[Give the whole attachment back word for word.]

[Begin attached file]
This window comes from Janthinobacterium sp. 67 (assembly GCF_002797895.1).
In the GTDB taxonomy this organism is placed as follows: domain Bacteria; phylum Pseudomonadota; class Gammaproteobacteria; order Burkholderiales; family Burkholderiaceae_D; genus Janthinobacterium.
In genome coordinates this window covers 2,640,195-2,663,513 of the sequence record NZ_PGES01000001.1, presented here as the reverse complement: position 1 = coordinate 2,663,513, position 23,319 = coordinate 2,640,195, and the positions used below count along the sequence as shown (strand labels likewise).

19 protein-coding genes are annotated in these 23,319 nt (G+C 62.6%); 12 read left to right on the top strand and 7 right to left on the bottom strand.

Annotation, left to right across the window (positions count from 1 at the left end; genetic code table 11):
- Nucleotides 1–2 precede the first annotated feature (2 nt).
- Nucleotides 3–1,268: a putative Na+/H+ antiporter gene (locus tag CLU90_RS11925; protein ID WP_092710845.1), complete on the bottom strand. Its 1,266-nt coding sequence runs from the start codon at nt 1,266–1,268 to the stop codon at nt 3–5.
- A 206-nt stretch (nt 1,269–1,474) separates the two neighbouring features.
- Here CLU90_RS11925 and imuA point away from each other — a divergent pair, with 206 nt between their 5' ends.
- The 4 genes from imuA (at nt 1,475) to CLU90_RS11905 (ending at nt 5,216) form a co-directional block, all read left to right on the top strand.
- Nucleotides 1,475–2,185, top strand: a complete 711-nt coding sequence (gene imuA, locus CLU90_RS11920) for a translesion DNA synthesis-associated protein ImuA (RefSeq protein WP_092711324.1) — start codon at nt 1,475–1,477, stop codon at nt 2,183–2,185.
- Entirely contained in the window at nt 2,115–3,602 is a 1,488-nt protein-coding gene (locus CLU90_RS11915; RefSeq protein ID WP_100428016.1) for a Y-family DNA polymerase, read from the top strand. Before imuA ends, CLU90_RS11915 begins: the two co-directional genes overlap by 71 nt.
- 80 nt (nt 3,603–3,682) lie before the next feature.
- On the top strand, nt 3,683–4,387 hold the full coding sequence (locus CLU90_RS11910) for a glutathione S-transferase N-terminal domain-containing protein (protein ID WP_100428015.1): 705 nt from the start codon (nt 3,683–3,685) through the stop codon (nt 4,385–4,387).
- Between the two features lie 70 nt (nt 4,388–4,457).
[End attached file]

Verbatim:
This window comes from Janthinobacterium sp. 67 (assembly GCF_002797895.1).
In the GTDB taxonomy this organism is placed as follows: domain Bacteria; phylum Pseudomonadota; class Gammaproteobacteria; order Burkholderiales; family Burkholderiaceae_D; genus Janthinobacterium.
In genome coordinates this window covers 2,640,195-2,663,513 of the sequence record NZ_PGES01000001.1, presented here as the reverse complement: position 1 = coordinate 2,663,513, position 23,319 = coordinate 2,640,195, and the positions used below count along the sequence as shown (strand labels likewise).

19 protein-coding genes are annotated in these 23,319 nt (G+C 62.6%); 12 read left to right on the top strand and 7 right to left on the bottom strand.

Annotation, left to right across the window (positions count from 1 at the left end; genetic code table 11):
- Nucleotides 1–2 precede the first annotated feature (2 nt).
- Nucleotides 3–1,268: a putative Na+/H+ antiporter gene (locus tag CLU90_RS11925; protein ID WP_092710845.1), complete on the bottom strand. Its 1,266-nt coding sequence runs from the start codon at nt 1,266–1,268 to the stop codon at nt 3–5.
- A 206-nt stretch (nt 1,269–1,474) separates the two neighbouring features.
- Here CLU90_RS11925 and imuA point away from each other — a divergent pair, with 206 nt between their 5' ends.
- The 4 genes from imuA (at nt 1,475) to CLU90_RS11905 (ending at nt 5,216) form a co-directional block, all read left to right on the top strand.
- Nucleotides 1,475–2,185, top strand: a complete 711-nt coding sequence (gene imuA, locus CLU90_RS11920) for a translesion DNA synthesis-associated protein ImuA (RefSeq protein WP_092711324.1) — start codon at nt 1,475–1,477, stop codon at nt 2,183–2,185.
- Entirely contained in the window at nt 2,115–3,602 is a 1,488-nt protein-coding gene (locus CLU90_RS11915; RefSeq protein ID WP_100428016.1) for a Y-family DNA polymerase, read from the top strand. Before imuA ends, CLU90_RS11915 begins: the two co-directional genes overlap by 71 nt.
- 80 nt (nt 3,603–3,682) lie before the next feature.
- On the top strand, nt 3,683–4,387 hold the full coding sequence (locus CLU90_RS11910) for a glutathione S-transferase N-terminal domain-containing protein (protein ID WP_100428015.1): 705 nt from the start codon (nt 3,683–3,685) through the stop codon (nt 4,385–4,387).
- Between the two features lie 70 nt (nt 4,388–4,457).